What Is the Purpose of a Pipette?

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Though not nearly as famous as the beakers, conical flasks and petri dishes commonly associated with laboratories and scientific research, there are few lab tools as important as the pipette. Also known as pipets or chemical droppers, these small tubes transfer liquids from one container to another in exact and measurable amounts. Though they may seem like mundane tools, pipettes are actually incredibly important to scientific research: Before they appeared in their current form about 50 years ago, scientists would do the same work with their own mouths.

TL;DR (Too Long; Didn't Read)

Pipettes, also called pipets or chemical droppers, are small tubes of glass or plastic used to transfer a measurable amount of liquid from one container to another. They come in two forms: volumetric pipettes, used to transfer a single specific volume of liquid, and measuring pipettes, used to transfer varying, measured volumes. Pipettes in their current form appeared in the 1970s, to replace the old and dangerous practice of mouth pipetting, where scientists would transfer liquids in the lab using straws and suction from their own mouths, regardless of potential hazards.

History of Pipettes

Though modern pipettes have only been around since the late 1950s, pipettes as scientific tools have existed in some form since the late 1800s. First created by French biologist Louis Pasteur, who invented the pasteurization process, pasteur pipettes (or transfer pipettes) could be used to suck up and dispense liquids without fear of contamination. Unfortunately, Pasteur's tools did not catch on quickly because any scientist who wanted to use pipettes would have to create their own personal set from glass.

Many continued to use the tried and true – and incredibly dangerous – method of mouth pipetting, where scientists would transfer liquids using straws and their own mouths, even if that liquid was toxic or radioactive. It wasn't until the late 1950s when former German soldier Henrich Schnitger, who hated the practice of mouth pipetting, that the modern, mass-manufactured pipette would be developed. These, thankfully, would catch on quickly.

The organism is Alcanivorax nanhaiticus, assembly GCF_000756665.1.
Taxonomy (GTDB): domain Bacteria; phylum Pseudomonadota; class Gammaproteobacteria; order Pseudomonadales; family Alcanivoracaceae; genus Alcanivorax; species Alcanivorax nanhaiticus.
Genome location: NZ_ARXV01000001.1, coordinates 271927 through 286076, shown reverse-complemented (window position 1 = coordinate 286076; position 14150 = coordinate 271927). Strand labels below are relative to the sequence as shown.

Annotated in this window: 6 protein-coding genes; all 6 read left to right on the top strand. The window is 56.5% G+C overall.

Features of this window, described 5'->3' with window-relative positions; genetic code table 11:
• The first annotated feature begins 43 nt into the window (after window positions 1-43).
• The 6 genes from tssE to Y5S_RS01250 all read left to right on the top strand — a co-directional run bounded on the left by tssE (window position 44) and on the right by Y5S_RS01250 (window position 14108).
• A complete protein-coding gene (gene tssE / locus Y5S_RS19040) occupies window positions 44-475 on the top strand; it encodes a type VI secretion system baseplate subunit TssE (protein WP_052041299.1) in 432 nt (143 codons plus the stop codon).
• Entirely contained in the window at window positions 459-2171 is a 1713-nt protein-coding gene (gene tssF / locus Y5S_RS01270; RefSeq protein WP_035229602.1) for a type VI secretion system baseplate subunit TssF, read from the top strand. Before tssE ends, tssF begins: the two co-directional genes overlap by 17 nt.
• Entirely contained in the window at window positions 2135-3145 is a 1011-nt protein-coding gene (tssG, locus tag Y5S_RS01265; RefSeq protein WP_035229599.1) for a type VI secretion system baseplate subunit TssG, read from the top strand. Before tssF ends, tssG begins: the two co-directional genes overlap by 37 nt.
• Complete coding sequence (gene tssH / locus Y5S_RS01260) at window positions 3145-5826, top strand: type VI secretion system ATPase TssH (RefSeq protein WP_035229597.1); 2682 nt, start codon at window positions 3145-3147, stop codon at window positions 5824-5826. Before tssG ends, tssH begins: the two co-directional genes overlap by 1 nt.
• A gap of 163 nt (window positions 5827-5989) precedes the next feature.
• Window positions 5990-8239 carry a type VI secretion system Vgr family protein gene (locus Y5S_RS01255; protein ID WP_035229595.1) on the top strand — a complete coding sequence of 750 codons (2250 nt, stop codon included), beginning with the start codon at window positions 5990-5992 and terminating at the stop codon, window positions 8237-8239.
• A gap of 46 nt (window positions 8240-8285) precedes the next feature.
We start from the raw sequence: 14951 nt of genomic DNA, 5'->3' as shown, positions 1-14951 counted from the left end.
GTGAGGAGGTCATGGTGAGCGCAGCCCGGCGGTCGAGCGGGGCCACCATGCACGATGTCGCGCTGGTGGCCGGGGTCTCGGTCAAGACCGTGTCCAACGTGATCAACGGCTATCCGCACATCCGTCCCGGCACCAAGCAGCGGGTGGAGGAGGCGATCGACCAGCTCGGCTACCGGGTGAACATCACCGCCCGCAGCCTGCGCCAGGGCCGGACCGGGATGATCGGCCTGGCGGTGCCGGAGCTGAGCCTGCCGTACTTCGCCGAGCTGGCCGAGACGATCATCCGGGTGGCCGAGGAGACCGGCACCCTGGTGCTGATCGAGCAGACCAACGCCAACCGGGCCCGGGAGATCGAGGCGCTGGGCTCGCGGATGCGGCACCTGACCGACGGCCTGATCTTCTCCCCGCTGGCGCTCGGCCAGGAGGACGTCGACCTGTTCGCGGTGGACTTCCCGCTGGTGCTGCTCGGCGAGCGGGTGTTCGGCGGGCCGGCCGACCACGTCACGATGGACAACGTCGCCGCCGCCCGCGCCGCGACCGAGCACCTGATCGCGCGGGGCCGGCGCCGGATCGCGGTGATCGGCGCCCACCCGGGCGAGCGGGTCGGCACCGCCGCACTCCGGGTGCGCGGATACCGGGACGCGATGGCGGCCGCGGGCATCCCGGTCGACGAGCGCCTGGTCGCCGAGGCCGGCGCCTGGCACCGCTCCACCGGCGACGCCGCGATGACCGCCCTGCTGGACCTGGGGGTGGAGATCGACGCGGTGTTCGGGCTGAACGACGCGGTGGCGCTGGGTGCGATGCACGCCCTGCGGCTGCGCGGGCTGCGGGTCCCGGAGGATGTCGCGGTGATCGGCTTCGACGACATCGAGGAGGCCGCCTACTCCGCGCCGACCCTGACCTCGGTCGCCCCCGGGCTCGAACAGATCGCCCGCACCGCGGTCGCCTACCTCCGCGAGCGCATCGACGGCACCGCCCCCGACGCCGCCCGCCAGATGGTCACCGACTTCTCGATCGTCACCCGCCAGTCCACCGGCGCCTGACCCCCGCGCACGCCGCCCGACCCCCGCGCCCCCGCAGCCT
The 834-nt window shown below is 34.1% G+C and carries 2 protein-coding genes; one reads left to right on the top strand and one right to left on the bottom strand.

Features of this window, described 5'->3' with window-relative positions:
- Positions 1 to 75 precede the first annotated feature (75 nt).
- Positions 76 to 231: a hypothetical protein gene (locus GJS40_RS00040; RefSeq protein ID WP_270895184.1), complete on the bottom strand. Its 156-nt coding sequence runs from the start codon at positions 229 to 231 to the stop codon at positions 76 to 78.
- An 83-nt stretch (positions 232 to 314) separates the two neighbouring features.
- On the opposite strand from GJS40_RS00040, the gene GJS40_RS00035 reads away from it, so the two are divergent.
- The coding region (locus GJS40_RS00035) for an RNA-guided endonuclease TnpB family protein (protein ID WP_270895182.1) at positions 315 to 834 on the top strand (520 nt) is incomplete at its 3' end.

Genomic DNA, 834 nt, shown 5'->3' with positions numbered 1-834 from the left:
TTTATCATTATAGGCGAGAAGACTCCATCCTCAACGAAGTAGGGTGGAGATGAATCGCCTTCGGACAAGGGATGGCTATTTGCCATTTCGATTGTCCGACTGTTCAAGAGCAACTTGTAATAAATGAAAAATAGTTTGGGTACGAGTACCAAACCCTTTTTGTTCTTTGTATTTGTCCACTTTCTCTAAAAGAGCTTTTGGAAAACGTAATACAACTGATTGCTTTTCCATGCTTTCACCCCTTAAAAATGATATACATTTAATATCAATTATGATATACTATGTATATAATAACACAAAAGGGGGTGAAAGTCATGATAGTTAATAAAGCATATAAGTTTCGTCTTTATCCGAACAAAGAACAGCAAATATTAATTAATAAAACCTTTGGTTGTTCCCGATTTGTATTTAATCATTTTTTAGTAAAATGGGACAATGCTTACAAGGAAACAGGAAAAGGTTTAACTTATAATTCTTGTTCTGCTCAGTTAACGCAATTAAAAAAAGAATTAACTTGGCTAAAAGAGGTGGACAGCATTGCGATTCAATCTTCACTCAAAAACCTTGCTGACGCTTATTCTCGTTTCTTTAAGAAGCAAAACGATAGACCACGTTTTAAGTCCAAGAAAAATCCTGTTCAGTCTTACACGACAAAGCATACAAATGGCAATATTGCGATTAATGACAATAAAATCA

Pipette Types

Pipettes come in two varieties: volumetric and measuring. Volumetric pipettes are designed to transfer a specific, predetermined volume of liquid. They resemble simple glass tubes and cannot be used to accurately measure liquid amounts less than their specified capacity. Measuring pipettes, on the other hand, are calibrated with small divisions and are often adjustable, allowing users to accurately draw up however much liquid they desire. Measuring pipettes tend to be larger than volumetric pipettes, making them better for general use but less useful when transferring incredibly small volumes of liquid.

Using Pipettes

Regardless of the type of pipette being used, using them takes care and attention. To prevent damage when drawing in a liquid, place the pipette 1/4th of an inch from the bottom of your container. Then place your finger over the end or gently squeeze the bulb at the end, depending on the type of pipette. When the required volume has been drawn up, gently tap the side of the pipette to remove excess droplets. Then, hold the pipette at a 10 to 20 degree angle when dispensing. Do not blow through a pipette to remove excess liquid.

Cleaning Pipettes

Pipettes require cleaning after every use, to ensure that they stay accurate and to prevent contamination from any previous contents. To clean one, draw distilled water into the pipette and tilt it, so that the water makes contact with the inside surface of the pipette. Repeat this process twice, then rinse the entire pipette with distilled water to finish cleaning it.

References

About the Author

Blake Flournoy is a writer, reporter, and researcher based out of Baltimore, MD. Working independently and alongside professors at Goucher College, they have produced and taught a number of educational programs and workshops for high school and college students in the Baltimore area, finding new ways to connect students to biology, psychology, and statistics. They have never seen Seinfeld and are deathly scared of wasps.

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